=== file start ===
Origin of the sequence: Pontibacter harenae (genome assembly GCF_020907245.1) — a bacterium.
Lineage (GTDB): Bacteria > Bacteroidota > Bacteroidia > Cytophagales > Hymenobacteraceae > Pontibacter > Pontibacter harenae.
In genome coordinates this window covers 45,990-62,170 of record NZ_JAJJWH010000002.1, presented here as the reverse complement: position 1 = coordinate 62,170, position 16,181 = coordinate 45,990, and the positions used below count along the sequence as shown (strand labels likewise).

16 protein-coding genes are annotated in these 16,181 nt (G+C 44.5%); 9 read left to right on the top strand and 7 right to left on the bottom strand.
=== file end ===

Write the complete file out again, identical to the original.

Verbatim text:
Origin of the sequence: Pontibacter harenae (genome assembly GCF_020907245.1) — a bacterium.
Lineage (GTDB): Bacteria > Bacteroidota > Bacteroidia > Cytophagales > Hymenobacteraceae > Pontibacter > Pontibacter harenae.
In genome coordinates this window covers 45,990-62,170 of record NZ_JAJJWH010000002.1, presented here as the reverse complement: position 1 = coordinate 62,170, position 16,181 = coordinate 45,990, and the positions used below count along the sequence as shown (strand labels likewise).

16 protein-coding genes are annotated in these 16,181 nt (G+C 44.5%); 9 read left to right on the top strand and 7 right to left on the bottom strand.